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, 282 (46), 33396-404

Chemical Knockdown of Protein-Tyrosine Phosphatase 1B by 1,2-naphthoquinone Through Covalent Modification Causes Persistent Transactivation of Epidermal Growth Factor Receptor

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Chemical Knockdown of Protein-Tyrosine Phosphatase 1B by 1,2-naphthoquinone Through Covalent Modification Causes Persistent Transactivation of Epidermal Growth Factor Receptor

Noriko Iwamoto et al. J Biol Chem.

Abstract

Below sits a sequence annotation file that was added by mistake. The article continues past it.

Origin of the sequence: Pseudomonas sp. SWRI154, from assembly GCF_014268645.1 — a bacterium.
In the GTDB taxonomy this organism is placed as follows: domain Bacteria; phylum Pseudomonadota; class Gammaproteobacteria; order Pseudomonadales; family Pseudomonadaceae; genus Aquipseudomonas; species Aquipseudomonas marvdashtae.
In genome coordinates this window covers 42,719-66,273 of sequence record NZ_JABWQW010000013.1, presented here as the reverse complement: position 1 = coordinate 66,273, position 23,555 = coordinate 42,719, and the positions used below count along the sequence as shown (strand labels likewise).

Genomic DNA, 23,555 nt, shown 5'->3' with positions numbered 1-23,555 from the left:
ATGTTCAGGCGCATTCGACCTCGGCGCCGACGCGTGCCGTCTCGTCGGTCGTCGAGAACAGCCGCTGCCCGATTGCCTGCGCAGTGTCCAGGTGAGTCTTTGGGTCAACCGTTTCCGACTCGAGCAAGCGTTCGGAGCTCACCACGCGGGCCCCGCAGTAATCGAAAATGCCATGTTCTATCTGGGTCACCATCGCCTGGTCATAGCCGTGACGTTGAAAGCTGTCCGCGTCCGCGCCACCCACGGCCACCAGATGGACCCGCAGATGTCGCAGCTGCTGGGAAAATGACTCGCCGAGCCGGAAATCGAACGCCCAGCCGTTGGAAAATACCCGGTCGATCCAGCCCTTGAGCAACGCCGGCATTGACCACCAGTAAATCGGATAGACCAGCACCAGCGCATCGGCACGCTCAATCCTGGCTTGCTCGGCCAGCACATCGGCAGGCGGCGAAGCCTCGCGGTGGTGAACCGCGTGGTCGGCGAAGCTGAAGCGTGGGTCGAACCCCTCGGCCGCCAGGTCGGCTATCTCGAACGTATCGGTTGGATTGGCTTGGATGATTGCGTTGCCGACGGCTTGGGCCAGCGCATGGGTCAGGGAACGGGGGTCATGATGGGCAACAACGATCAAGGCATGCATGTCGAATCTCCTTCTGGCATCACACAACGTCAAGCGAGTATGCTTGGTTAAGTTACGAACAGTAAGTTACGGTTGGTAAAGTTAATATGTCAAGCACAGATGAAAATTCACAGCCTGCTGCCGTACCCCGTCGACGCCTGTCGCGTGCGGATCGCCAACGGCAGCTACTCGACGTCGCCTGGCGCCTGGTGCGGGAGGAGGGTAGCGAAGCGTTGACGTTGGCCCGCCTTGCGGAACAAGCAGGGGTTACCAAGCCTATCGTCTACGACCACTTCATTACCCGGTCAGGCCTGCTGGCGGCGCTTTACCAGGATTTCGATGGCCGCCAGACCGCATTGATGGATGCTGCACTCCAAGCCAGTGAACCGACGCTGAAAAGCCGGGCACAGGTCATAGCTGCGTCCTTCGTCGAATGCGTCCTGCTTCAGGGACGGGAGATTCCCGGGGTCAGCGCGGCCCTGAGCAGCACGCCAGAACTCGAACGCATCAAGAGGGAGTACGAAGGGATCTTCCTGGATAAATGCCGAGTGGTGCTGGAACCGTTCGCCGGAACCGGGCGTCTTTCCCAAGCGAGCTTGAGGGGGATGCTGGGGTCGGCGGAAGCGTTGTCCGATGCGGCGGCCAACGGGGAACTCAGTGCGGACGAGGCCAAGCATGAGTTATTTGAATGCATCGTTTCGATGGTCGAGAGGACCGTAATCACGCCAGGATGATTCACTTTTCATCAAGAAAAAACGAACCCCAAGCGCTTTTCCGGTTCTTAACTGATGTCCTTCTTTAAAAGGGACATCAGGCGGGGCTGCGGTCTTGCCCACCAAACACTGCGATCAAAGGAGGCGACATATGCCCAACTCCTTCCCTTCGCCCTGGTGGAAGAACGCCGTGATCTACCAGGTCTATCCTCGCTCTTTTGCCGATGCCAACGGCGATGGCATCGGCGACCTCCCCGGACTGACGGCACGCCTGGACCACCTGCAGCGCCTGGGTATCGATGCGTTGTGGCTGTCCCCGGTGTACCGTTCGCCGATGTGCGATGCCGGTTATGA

1,2-Naphthoquinone (1,2-NQ), an atmospheric contaminant, causes the contraction of guinea pig trachea through the activation of epidermal growth factor receptor (EGFR) by inhibiting protein-tyrosine phosphatases (PTPs). Phosphorylation of EGFR is negatively regulated by PTPs, but details of the mechanism by which 1,2-NQ inhibits PTPs have not been elucidated. Results described in this report demonstrate that 1,2-NQ forms covalent bonds with PTP1B after exposure to human epithelial A431 cells. In this study, a concentration-dependent phosphorylation of EGFR was found to be coupled to the reduction of PTP activity in the cells. The reduction in PTP activity was due to the irreversible modification of PTP1B, and when PTP1B was overexpressed by the cells, the 1,2-NQ-mediated EGFR phosphorylation was suppressed. Studies with purified PTP1B and 1,2-NQ showed that the reduction in enzyme activity was due to a nucleophilic attack by the quinone on the enzyme, to form covalent bonds. Matrix-assisted laser desorption and ionization time-of-flight mass spectrometry analysis and mutation experiments revealed that PTP1B inactivation was primarily due to covalent attachment of the quinone to Cys-121 of the enzyme, with binding to His-25 and Cys-215 as well. Collectively, the results show that covalent attachment of 1,2-NQ to PTP1B is at least partially responsible for the reduction of PTP activity, which leads to prolonged transactivation of EGFR in the cells.

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